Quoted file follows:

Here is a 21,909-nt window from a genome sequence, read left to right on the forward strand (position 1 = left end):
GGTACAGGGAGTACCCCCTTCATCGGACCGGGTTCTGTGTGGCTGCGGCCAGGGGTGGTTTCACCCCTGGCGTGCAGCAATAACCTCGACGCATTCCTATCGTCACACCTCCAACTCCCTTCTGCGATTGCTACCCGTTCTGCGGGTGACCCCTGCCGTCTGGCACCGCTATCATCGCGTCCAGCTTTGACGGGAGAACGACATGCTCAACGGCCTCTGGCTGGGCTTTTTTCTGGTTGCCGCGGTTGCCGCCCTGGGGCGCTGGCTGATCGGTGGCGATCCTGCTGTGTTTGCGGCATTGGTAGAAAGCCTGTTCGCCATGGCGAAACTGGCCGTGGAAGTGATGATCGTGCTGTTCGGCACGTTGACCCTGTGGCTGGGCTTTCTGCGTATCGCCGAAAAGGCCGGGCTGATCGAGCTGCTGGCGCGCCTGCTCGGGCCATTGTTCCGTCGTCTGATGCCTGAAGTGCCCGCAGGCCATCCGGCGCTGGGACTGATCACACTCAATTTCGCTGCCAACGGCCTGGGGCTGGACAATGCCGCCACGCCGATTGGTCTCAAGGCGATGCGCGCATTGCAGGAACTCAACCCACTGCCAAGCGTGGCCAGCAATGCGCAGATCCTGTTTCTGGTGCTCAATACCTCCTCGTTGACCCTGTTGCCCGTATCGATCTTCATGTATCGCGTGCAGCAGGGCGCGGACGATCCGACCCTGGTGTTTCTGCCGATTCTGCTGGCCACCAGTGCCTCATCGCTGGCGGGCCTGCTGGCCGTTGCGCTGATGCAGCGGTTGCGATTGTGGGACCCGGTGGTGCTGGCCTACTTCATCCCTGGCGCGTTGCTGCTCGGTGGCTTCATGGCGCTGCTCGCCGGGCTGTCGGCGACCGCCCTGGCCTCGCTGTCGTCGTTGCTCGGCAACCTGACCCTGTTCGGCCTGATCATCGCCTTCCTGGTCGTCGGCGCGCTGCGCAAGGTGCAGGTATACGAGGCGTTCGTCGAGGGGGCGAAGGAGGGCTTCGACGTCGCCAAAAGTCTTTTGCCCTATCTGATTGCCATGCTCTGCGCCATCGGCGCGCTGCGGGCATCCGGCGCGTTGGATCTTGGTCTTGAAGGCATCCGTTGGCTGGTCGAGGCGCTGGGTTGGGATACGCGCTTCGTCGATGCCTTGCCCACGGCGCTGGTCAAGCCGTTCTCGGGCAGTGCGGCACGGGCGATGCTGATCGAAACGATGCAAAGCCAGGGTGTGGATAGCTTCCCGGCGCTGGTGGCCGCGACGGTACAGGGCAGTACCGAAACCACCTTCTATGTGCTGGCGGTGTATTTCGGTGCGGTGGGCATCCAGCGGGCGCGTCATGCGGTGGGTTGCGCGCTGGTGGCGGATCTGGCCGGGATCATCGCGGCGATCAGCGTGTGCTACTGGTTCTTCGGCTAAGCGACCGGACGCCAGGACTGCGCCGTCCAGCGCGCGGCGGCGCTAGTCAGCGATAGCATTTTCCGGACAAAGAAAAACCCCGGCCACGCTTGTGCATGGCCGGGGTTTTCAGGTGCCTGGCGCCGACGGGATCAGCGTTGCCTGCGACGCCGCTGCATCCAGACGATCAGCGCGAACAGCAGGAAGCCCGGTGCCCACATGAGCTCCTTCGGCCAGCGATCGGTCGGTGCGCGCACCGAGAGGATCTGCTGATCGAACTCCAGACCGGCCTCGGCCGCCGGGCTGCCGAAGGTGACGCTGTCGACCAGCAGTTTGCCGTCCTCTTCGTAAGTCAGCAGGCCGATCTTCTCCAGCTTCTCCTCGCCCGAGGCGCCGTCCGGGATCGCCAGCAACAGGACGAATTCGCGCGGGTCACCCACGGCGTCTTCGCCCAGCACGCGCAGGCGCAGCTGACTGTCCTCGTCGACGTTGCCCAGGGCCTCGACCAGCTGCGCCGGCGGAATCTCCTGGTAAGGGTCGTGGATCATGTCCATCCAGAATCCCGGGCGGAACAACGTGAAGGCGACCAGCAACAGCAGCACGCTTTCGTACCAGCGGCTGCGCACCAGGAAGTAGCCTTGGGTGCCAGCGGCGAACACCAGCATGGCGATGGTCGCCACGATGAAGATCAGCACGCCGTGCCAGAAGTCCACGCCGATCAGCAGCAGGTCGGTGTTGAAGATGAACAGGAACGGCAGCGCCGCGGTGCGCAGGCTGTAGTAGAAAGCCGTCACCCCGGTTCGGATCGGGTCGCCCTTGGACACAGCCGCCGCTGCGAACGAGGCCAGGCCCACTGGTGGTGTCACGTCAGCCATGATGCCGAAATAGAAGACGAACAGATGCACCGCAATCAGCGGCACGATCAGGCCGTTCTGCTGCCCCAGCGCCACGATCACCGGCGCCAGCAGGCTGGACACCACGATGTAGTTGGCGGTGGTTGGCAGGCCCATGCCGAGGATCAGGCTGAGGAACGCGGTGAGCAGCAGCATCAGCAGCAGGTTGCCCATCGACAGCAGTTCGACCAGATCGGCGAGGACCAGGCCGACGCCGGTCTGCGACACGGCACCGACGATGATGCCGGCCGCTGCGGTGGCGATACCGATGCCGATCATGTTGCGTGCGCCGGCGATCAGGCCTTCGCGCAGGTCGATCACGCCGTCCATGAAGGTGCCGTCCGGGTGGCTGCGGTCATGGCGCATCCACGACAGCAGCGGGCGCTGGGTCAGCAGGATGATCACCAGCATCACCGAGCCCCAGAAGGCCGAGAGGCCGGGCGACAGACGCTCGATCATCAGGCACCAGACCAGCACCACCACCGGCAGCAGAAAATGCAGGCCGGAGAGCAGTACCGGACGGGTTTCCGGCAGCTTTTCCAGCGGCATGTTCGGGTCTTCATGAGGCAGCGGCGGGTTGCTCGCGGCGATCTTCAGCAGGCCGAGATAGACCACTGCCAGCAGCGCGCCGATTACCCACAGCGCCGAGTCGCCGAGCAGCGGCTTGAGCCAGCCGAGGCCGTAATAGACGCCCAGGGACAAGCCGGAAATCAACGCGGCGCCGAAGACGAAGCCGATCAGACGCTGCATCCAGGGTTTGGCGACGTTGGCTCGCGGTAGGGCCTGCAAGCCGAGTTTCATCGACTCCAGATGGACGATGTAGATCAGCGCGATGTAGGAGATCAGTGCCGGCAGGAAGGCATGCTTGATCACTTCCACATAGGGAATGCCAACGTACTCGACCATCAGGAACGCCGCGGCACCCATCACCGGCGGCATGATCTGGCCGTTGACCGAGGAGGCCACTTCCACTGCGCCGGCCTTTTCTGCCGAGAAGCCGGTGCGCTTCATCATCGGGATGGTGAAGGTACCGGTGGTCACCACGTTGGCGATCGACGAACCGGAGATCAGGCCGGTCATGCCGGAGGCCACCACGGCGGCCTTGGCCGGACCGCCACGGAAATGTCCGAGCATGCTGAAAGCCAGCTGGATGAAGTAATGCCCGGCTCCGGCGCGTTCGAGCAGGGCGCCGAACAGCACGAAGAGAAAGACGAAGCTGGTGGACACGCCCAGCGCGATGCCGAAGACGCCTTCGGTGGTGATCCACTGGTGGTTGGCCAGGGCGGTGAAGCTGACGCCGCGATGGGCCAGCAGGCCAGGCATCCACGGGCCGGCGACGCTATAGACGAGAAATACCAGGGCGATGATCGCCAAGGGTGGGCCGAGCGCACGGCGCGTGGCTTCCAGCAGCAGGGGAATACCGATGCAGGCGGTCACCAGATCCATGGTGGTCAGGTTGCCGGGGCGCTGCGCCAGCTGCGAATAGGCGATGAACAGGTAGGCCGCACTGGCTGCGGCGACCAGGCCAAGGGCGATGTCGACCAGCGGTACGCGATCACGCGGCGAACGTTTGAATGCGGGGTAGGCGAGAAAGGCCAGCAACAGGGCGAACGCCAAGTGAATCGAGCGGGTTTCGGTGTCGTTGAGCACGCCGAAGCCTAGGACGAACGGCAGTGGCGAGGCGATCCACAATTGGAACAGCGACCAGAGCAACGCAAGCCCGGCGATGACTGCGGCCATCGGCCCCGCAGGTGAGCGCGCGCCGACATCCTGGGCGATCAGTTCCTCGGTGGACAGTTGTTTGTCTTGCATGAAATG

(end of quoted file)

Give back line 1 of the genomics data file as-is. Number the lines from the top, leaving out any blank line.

Here is a 21,909-nt window from a genome sequence, read left to right on the forward strand (position 1 = left end):